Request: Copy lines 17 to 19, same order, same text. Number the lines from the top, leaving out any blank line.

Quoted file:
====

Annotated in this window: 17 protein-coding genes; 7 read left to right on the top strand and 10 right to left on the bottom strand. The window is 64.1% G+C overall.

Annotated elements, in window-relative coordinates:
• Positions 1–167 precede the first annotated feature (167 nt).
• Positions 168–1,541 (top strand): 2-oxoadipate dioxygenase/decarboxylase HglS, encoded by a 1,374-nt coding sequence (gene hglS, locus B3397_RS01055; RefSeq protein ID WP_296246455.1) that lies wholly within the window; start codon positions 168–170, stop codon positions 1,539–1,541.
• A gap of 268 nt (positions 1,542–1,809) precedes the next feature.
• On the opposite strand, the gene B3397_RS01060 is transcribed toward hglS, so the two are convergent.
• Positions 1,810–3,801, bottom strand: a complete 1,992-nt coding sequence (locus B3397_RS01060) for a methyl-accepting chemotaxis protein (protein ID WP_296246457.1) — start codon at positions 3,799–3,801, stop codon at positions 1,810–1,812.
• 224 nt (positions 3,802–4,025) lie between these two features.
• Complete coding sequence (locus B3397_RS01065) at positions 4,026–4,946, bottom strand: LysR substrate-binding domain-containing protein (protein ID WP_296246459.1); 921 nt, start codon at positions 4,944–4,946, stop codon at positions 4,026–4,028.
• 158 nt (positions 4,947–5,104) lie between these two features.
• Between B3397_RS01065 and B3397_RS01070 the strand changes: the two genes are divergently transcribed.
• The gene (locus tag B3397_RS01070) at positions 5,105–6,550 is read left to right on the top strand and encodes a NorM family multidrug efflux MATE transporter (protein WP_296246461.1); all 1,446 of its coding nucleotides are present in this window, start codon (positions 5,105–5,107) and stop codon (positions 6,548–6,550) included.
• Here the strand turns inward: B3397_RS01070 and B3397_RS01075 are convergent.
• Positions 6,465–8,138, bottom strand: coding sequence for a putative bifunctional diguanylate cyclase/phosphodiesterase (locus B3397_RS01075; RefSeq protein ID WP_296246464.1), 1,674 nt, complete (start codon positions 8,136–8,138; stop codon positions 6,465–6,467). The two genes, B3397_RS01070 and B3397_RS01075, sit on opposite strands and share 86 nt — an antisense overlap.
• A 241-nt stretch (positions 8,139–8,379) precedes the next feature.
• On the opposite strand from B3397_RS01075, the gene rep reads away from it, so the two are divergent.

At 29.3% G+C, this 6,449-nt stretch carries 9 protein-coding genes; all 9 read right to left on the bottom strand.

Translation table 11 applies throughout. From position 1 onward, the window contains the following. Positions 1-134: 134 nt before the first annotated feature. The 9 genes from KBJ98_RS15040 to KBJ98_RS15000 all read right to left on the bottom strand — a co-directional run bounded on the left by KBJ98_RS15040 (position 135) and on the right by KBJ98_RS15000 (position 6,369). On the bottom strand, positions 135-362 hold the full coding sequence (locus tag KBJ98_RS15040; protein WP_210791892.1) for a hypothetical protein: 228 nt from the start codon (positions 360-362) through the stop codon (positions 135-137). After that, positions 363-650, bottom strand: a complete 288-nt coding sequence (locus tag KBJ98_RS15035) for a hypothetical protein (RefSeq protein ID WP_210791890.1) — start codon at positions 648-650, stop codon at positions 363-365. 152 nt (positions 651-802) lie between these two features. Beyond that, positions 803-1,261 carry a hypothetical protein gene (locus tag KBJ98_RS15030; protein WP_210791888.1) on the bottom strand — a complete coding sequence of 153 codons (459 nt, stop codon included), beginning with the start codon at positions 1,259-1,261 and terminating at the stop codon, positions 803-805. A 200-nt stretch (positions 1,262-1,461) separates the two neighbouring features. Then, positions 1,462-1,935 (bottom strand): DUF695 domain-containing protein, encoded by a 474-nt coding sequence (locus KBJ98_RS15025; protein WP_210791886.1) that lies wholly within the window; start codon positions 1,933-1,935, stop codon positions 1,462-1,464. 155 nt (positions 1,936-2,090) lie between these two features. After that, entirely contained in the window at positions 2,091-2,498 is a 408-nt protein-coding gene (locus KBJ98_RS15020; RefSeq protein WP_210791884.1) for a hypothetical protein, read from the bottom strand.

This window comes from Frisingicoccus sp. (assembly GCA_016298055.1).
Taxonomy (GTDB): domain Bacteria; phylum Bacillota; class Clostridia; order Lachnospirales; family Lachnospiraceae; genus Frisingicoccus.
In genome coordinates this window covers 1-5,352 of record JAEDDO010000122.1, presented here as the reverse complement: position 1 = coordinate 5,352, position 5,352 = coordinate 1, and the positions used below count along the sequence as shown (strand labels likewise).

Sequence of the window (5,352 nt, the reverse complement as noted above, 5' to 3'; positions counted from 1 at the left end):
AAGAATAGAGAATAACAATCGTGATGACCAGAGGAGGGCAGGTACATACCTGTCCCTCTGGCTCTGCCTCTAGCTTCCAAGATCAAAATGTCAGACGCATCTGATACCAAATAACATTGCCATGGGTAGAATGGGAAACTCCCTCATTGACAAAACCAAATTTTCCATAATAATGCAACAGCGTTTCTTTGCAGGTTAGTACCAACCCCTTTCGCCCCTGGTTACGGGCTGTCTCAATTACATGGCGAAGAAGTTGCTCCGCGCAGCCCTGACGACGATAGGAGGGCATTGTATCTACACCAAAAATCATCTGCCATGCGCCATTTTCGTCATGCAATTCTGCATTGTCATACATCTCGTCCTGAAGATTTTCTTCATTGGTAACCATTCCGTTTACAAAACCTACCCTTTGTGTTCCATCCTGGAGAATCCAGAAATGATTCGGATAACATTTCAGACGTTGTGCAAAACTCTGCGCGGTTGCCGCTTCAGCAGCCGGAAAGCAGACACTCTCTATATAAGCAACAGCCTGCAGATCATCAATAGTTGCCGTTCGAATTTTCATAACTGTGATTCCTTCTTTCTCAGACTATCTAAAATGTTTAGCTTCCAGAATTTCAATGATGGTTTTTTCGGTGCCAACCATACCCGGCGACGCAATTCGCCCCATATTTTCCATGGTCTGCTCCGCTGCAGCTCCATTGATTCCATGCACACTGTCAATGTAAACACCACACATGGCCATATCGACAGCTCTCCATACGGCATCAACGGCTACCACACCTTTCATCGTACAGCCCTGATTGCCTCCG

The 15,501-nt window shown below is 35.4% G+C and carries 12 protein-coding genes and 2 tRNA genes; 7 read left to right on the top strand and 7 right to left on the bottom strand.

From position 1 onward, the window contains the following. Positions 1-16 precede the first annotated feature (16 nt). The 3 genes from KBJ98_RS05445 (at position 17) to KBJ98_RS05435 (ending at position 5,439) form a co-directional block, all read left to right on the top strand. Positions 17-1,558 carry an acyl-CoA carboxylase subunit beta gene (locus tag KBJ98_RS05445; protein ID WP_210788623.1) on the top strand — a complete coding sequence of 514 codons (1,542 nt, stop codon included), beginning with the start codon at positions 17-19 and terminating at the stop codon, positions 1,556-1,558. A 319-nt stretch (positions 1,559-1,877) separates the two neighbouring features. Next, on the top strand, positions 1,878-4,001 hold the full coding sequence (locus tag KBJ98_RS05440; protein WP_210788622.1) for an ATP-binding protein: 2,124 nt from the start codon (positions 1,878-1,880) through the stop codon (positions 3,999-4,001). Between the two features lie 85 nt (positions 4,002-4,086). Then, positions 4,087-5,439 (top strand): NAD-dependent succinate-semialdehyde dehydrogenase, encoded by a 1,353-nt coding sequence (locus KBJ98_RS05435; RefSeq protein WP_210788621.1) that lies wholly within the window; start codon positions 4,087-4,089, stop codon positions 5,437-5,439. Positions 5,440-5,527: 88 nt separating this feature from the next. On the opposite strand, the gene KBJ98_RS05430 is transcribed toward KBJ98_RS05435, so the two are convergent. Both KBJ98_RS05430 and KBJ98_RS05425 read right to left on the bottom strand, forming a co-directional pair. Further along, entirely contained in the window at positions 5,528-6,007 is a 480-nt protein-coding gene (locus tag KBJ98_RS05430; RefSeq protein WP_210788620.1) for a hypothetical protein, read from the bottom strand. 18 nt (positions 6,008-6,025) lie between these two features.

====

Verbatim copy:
At 29.3% G+C, this 6,449-nt stretch carries 9 protein-coding genes; all 9 read right to left on the bottom strand.

Translation table 11 applies throughout. From position 1 onward, the window contains the following. Positions 1-134: 134 nt before the first annotated feature. The 9 genes from KBJ98_RS15040 to KBJ98_RS15000 all read right to left on the bottom strand — a co-directional run bounded on the left by KBJ98_RS15040 (position 135) and on the right by KBJ98_RS15000 (position 6,369). On the bottom strand, positions 135-362 hold the full coding sequence (locus tag KBJ98_RS15040; protein WP_210791892.1) for a hypothetical protein: 228 nt from the start codon (positions 360-362) through the stop codon (positions 135-137). After that, positions 363-650, bottom strand: a complete 288-nt coding sequence (locus tag KBJ98_RS15035) for a hypothetical protein (RefSeq protein ID WP_210791890.1) — start codon at positions 648-650, stop codon at positions 363-365. 152 nt (positions 651-802) lie between these two features. Beyond that, positions 803-1,261 carry a hypothetical protein gene (locus tag KBJ98_RS15030; protein WP_210791888.1) on the bottom strand — a complete coding sequence of 153 codons (459 nt, stop codon included), beginning with the start codon at positions 1,259-1,261 and terminating at the stop codon, positions 803-805. A 200-nt stretch (positions 1,262-1,461) separates the two neighbouring features. Then, positions 1,462-1,935 (bottom strand): DUF695 domain-containing protein, encoded by a 474-nt coding sequence (locus KBJ98_RS15025; protein WP_210791886.1) that lies wholly within the window; start codon positions 1,933-1,935, stop codon positions 1,462-1,464. 155 nt (positions 1,936-2,090) lie between these two features. After that, entirely contained in the window at positions 2,091-2,498 is a 408-nt protein-coding gene (locus KBJ98_RS15020; RefSeq protein WP_210791884.1) for a hypothetical protein, read from the bottom strand.

This window comes from Frisingicoccus sp. (assembly GCA_016298055.1).